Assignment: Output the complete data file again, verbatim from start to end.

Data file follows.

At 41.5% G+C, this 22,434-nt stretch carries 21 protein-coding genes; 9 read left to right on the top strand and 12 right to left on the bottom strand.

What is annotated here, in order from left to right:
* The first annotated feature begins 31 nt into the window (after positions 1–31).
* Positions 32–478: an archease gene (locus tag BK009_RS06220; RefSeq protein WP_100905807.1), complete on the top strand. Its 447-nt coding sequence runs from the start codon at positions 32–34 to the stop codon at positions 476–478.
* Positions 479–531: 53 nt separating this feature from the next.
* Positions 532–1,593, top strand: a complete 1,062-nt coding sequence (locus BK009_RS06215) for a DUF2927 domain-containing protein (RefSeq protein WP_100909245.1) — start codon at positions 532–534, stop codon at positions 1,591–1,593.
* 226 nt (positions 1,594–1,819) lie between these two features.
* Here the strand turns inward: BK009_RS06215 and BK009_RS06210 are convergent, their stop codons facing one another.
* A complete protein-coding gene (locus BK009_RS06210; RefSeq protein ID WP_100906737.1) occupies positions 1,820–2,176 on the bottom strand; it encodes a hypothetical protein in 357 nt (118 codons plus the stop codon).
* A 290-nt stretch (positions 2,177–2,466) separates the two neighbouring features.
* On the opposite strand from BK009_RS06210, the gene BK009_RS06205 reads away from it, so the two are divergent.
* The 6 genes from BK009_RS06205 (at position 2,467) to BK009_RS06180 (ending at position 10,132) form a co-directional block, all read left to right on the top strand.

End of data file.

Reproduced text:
At 41.5% G+C, this 22,434-nt stretch carries 21 protein-coding genes; 9 read left to right on the top strand and 12 right to left on the bottom strand.

What is annotated here, in order from left to right:
* The first annotated feature begins 31 nt into the window (after positions 1–31).
* Positions 32–478: an archease gene (locus tag BK009_RS06220; RefSeq protein WP_100905807.1), complete on the top strand. Its 447-nt coding sequence runs from the start codon at positions 32–34 to the stop codon at positions 476–478.
* Positions 479–531: 53 nt separating this feature from the next.
* Positions 532–1,593, top strand: a complete 1,062-nt coding sequence (locus BK009_RS06215) for a DUF2927 domain-containing protein (RefSeq protein WP_100909245.1) — start codon at positions 532–534, stop codon at positions 1,591–1,593.
* 226 nt (positions 1,594–1,819) lie between these two features.
* Here the strand turns inward: BK009_RS06215 and BK009_RS06210 are convergent, their stop codons facing one another.
* A complete protein-coding gene (locus BK009_RS06210; RefSeq protein ID WP_100906737.1) occupies positions 1,820–2,176 on the bottom strand; it encodes a hypothetical protein in 357 nt (118 codons plus the stop codon).
* A 290-nt stretch (positions 2,177–2,466) separates the two neighbouring features.
* On the opposite strand from BK009_RS06210, the gene BK009_RS06205 reads away from it, so the two are divergent.
* The 6 genes from BK009_RS06205 (at position 2,467) to BK009_RS06180 (ending at position 10,132) form a co-directional block, all read left to right on the top strand.